Anyhow, as the company reduced inventory and supported the overall cost of goods sold, the same-store gross profit growth rate was able to hit 7%. This was the result of growth in every business segment. This includes both new and used vehicles, customer care and customer financial services.
In the fourth quarter, the company reduced its inventory by more than 11,000 vehicles compared to the prior-year quarter. This allowed gross profit per vehicle to rise by $215 or 6%. New vehicle same-store sales growth hit 5%. Same-store sales for used vehicles were up 21% as used vehicle gross profit per vehicle improved by $122 or 9%. AutoNation expects (nearly) new vehicles to outperform as customers find value and affordability in used vehicles.
SG&A expenses, as a percentage of gross profit well by 250 basis points to 72.0%. Overall, the margin picture looks good as operating margins hit a new high in the fourth quarter. I truly hope this margin trend is able to continue as this would ease a lot of the pressure on the company after the prior three years saw much weaker operating margins.
The good news is that management continues to expect lower SG&A expenses. For 2020, SG&A to gross profit is expected to be equal or below the full-year 2019 result due to well-managed expenses while further investments in the company's brand extension strategy seem to pay off.
Besides that management is having a positive view on sales and earnings going forward, I believe the stock is not out of the woods yet. While I do believe that the stock is a good buy at $47 as the stock is valued at 9.8x next year's (expected) earnings and getting a much-needed boost from the recent earnings call, I think it needs more to break the resistance around $53. As you can see in the graph below, I added the ratio between retail stocks (XRT) and US 20+ year government bonds (TLT). I use this ratio to see how cyclical retail stocks behave in comparison to defensive government bonds. As it turns out, AutoNation has been stuck in a very long downtrend as investors were simply unwilling to move their money into high-ticket consumer items. Regardless of whether some of them continued to report strong results.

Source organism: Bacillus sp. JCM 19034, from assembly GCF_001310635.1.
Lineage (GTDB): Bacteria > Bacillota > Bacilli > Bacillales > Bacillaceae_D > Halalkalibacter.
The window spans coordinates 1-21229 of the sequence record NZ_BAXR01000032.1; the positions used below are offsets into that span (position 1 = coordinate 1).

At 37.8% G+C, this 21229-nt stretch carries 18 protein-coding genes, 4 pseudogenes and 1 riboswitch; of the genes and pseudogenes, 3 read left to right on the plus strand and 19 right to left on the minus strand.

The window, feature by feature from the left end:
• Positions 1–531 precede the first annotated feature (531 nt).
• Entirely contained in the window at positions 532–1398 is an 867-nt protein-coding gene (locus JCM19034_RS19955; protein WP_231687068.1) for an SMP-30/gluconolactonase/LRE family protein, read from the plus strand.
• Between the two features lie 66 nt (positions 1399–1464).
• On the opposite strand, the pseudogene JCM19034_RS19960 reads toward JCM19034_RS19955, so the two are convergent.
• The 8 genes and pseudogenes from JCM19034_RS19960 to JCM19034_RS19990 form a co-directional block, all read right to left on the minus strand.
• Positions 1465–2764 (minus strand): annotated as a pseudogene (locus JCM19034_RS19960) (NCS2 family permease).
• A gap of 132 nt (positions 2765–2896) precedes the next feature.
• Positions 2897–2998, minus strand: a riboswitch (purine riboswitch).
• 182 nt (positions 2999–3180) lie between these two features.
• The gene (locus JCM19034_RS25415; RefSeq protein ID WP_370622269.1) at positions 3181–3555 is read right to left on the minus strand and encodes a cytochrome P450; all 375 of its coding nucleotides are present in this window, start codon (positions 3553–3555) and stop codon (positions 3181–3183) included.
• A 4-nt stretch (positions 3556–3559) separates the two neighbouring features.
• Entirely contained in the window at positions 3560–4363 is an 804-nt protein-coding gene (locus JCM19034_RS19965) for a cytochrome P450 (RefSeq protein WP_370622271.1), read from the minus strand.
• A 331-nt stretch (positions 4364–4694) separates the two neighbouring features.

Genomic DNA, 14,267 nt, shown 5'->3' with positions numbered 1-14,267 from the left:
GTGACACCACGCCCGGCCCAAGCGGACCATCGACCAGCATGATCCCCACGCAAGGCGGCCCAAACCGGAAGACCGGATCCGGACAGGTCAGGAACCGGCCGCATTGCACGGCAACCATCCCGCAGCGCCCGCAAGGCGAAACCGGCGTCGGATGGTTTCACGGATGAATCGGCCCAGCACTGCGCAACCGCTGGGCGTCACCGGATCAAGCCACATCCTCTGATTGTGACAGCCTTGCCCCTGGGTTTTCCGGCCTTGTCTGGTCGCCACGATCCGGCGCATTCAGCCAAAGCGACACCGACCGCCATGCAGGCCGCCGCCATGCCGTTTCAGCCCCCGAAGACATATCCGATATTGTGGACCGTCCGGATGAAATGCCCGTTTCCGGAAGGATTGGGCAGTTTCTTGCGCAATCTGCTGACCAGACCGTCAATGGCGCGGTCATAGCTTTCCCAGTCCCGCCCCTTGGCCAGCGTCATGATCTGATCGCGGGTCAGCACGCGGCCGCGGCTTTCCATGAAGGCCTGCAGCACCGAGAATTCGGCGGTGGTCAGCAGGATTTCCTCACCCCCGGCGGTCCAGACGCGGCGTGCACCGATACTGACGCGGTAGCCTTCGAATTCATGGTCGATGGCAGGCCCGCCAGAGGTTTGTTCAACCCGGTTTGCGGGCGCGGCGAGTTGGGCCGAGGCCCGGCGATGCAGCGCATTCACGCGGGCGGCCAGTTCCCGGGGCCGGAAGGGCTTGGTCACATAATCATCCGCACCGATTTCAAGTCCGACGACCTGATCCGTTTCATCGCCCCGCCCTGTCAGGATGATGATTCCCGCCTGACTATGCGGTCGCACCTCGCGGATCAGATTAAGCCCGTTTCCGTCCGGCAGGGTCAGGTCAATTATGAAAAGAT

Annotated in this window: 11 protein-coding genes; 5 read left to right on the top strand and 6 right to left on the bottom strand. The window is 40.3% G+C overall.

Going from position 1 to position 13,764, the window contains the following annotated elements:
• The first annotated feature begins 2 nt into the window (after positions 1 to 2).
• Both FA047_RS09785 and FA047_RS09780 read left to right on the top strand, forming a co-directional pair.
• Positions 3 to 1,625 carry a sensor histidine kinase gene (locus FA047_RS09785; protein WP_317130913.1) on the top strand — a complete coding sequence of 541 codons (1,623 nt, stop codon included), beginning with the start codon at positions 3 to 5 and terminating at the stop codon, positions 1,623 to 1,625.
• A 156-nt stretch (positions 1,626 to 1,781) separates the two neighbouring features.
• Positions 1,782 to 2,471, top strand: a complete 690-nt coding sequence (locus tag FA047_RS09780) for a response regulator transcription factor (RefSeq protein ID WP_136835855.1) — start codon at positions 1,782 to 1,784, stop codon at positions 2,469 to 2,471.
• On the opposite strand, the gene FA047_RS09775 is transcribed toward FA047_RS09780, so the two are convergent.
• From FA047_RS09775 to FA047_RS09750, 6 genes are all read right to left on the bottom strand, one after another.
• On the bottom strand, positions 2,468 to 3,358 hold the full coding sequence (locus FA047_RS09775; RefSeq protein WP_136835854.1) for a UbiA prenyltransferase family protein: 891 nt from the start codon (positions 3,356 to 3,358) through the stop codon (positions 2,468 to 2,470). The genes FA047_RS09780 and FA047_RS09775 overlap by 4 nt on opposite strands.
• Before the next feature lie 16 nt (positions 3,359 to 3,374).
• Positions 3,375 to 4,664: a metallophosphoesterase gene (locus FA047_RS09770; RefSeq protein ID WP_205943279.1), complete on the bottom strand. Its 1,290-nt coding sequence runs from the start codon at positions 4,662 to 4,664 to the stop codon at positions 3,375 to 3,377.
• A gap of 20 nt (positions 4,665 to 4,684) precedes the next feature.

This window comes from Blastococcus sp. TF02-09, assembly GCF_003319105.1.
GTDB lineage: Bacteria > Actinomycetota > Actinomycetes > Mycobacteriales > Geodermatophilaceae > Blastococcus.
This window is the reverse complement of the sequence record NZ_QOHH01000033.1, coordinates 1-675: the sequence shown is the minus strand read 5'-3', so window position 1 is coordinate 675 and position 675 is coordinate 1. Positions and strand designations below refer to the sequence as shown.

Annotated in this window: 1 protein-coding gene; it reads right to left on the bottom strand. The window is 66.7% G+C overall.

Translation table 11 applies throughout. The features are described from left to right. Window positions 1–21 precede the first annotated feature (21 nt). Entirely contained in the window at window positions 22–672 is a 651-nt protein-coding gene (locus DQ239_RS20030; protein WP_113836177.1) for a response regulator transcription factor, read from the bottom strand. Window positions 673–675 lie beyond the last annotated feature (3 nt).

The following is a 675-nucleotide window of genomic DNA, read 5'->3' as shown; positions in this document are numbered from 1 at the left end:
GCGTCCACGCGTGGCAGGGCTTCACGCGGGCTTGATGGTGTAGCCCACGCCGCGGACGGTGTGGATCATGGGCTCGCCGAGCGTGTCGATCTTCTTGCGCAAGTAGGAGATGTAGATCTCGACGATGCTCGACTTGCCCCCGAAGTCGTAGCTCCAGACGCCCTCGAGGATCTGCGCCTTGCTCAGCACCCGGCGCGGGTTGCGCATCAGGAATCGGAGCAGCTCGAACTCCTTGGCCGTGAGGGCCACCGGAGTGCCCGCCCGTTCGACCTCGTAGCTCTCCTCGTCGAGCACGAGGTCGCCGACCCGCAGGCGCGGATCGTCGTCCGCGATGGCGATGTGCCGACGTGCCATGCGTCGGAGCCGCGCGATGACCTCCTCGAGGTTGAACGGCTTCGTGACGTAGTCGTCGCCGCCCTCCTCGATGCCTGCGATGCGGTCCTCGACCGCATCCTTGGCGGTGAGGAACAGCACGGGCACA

I expect the stock to rise towards $53 and hope to get some confirmation from outperforming retail stocks. If that is indeed the case, I think AutoNation will be able to break out and maybe even retest its all-time highs. Fundamentals are rock-solid, economic growth is supportive of further growth, and margins are expected to remain strong. On top of that, the stock is very cheap considered these circumstances. The next few weeks should be good. What comes after that is up to the economic trend.
Thank you very much for reading my article. Feel free to click on the "Like" button, and don't forget to share your opinion in the comment section down below! My long-term investments are stated in my Seeking Alpha biography.
Disclosure: I/we have no positions in any stocks mentioned, and no plans to initiate any positions within the next 72 hours. I wrote this article myself, and it expresses my own opinions. I am not receiving compensation for it (other than from Seeking Alpha). I have no business relationship with any company whose stock is mentioned in this article.
Additional disclosure: This article serves the sole purpose of adding value to the research process. Always take care of your own risk management and asset allocation.